BCP Interview – Jesse Blaze Snider mixes music and comics with BLACK LIGHT DISTRICT

Click to enlarge.

Click to enlarge.

The world of comic book and music have definitely started to intertwine more and more in recent years, from the acclaimed works of Kieron Gillen and Jamie McKelvie like Phonogram and The Wicked + The Divine, to the rising trend of comic creators publishing online playlists to accompany their work (see David Aja with Hawkeye and Kate Leth with Patsy Palmer AKA Hellcat).

Rarely however have the two mediums been bonded so intimately as they are with Black Light District: 6 Issues, an Image Comics one-shot from musician, writer and voiceover artist Jesse Blaze Snider.  Named after the writer’s home studio, the project sees Snider pairing up with UK based singer-songwriter Will Knox to produce a set of tracks – each set to be paired with a short mini comic from acclaimed comic book artistic talent like Jason Pearson, Chris Burnham, Andrew Dalhouse, J.K. Woodward, Andrea Tamme, David Witt, Michael Spicer and Phil Hester.

We were fortunate enough to be able to sit down and have a chat with Jesse about how the project came about, and what readers should expect when the printed version goes on sale next month,

BIG COMIC PAGE: Thanks for your time, Jesse. Firstly, for readers who may not be aware, could you give us the quick “elevator pitch” for Black Light District?

JESSE BLAZE SNIDER: I guess you could call them “comic book music videos” that you are meant to read along with music available to listen to for free at Though they are also describable as an immersive art experience that uses music to better help you get inside the artistic worlds of some of today’s great artistic talents.

I found a whole new love for them and the EP(short album) when I finally sat down to read/listen. It just pulled me into everyone’s art work in a way I’d never quite been pulled in before. You really must give it a try so you can see what I mean.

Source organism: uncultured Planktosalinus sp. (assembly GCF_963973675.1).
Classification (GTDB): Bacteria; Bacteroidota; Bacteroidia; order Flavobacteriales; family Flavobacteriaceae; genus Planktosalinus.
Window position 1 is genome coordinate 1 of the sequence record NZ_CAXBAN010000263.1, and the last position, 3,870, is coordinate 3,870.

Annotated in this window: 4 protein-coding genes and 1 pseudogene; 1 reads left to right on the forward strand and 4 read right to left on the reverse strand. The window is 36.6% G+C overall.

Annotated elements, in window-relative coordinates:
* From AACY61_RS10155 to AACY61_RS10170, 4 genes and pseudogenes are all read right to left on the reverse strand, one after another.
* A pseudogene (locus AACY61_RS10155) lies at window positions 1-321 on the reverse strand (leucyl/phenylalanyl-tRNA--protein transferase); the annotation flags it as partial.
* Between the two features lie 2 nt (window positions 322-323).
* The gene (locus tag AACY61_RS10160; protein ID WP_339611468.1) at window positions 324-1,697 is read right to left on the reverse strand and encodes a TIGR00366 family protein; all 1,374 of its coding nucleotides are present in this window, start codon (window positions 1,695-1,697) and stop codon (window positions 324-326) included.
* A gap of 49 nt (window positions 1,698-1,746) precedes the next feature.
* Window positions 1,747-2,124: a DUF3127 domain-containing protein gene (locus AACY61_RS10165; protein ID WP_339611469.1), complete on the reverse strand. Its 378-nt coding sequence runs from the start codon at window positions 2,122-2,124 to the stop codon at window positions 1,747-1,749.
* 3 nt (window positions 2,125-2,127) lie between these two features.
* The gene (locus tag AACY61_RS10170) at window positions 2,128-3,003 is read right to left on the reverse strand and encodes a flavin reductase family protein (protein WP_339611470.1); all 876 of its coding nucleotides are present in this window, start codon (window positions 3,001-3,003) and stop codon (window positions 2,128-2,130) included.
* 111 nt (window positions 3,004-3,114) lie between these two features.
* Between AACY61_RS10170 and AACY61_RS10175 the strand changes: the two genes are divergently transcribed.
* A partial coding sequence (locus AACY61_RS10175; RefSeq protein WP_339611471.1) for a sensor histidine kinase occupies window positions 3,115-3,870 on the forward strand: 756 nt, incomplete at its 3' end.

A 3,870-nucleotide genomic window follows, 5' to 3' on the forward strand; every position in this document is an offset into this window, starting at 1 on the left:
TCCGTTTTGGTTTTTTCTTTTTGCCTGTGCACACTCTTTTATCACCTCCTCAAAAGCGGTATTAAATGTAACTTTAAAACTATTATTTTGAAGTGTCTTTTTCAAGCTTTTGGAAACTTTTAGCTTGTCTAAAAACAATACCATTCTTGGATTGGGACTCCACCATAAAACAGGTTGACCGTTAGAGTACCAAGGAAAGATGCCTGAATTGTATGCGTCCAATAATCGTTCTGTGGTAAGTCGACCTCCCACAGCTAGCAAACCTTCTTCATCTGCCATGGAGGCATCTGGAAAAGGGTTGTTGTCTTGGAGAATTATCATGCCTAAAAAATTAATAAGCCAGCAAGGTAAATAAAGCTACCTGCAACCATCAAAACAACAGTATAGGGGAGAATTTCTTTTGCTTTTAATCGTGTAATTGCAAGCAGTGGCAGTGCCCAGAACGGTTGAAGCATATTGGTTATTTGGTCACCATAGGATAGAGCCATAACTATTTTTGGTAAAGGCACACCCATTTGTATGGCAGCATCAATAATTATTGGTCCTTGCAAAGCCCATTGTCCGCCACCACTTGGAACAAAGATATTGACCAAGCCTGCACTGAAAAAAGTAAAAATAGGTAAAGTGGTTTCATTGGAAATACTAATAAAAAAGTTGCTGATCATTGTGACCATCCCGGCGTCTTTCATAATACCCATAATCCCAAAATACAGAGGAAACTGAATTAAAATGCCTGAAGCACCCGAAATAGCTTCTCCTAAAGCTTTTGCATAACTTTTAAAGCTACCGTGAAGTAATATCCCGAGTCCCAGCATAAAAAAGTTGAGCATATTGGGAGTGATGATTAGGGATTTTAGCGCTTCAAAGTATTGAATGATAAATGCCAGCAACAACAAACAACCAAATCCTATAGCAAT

Artwork from "$ymptom$" by AAAA - Click to Enlarge

Artwork from “$ymptom$” – Click to Enlarge

BCP: How did the project initially come about? Was it a case of thinking “hey, this song would make a great comic”, “hey, I know just what kind of music would work well with this story”, or something more intentional?

JBS: Well, it came about quite naturally. The thing I always liked the most about comic books was the great stakes. You know, the end of the world if Superman doesn’t save you or the end of your life if Daredevil can’t save you. I wanted to use comic books as metaphors to raise the severity of my metaphors. I also wanted to make something that mattered to people, something that might save someone the way comic books had so often saved me. When we had finished and it was so completely that, visuals just started popping into my head and I almost immediately decided to do a book like this. Music and comics built to try and save and comfort the world.

BCP: Tell us a little bit about the stories themselves. What kind of themes and genres should readers expect to see?